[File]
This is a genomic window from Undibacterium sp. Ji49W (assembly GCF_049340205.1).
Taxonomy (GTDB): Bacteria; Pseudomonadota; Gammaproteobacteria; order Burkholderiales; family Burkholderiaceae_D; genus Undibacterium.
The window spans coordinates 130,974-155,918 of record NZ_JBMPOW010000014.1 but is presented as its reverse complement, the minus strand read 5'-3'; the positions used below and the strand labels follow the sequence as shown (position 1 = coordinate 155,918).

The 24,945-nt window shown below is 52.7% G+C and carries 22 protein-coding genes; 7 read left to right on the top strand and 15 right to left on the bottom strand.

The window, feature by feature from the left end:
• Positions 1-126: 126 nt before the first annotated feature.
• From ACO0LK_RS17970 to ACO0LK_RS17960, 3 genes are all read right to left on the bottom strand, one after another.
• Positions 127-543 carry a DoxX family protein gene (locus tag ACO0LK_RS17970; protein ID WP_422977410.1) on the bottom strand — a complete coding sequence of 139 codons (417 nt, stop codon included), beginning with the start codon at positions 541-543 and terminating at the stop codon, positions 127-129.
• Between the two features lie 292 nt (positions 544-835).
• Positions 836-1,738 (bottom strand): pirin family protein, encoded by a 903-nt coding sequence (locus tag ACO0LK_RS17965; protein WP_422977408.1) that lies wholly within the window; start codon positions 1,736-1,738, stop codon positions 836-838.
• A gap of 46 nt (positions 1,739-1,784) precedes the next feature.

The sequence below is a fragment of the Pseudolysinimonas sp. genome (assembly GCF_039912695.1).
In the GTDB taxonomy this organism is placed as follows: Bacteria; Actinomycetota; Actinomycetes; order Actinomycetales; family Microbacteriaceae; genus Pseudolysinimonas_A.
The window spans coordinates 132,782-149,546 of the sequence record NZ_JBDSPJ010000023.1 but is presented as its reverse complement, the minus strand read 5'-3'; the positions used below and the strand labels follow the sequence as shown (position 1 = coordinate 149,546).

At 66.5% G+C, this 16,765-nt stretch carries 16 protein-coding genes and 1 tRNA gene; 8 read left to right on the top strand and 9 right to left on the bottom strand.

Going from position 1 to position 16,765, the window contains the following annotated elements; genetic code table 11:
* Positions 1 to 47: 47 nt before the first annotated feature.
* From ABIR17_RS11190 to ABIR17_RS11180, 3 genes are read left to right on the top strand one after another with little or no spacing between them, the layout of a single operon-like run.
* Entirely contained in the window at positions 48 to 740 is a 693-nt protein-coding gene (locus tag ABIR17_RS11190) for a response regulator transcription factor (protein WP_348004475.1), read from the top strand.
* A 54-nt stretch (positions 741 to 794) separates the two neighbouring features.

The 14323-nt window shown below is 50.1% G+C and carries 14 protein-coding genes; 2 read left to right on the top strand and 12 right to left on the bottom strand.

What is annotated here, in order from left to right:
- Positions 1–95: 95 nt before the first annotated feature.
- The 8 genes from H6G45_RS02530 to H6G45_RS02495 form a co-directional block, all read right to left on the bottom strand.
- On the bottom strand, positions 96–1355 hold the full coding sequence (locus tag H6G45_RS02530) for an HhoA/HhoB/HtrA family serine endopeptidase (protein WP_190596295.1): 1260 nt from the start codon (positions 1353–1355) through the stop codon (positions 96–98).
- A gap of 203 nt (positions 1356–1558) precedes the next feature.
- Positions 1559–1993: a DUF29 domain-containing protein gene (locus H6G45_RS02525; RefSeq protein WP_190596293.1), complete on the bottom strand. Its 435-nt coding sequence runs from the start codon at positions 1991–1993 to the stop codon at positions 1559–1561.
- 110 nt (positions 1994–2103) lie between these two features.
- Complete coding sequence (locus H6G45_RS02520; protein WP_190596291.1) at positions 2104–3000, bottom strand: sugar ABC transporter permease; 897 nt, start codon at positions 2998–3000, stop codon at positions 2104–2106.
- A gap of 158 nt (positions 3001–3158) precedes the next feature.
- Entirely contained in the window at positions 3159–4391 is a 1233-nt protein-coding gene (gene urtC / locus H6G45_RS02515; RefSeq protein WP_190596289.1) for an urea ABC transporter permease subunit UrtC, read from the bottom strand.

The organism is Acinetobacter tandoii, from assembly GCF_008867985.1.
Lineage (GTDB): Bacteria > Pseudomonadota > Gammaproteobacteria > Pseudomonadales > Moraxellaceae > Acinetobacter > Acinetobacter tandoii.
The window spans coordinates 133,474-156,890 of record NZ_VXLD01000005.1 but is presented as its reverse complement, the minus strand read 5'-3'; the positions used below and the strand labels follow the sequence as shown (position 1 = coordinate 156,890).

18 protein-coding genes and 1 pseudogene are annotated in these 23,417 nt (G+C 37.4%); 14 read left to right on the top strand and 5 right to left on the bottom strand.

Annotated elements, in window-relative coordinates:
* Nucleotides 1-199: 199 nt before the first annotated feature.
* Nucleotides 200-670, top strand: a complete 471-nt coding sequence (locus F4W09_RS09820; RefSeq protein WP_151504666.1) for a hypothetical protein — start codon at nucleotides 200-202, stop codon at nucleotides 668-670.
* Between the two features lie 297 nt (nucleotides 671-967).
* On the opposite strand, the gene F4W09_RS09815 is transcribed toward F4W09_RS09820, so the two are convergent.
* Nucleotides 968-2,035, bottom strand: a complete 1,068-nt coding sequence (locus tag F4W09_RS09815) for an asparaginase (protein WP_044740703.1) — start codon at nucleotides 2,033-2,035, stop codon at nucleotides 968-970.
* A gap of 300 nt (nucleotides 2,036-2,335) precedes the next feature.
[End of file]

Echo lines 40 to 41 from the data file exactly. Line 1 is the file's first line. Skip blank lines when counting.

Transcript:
* On the opposite strand, the gene F4W09_RS09815 is transcribed toward F4W09_RS09820, so the two are convergent.
* Nucleotides 968-2,035, bottom strand: a complete 1,068-nt coding sequence (locus tag F4W09_RS09815) for an asparaginase (protein WP_044740703.1) — start codon at nucleotides 2,033-2,035, stop codon at nucleotides 968-970.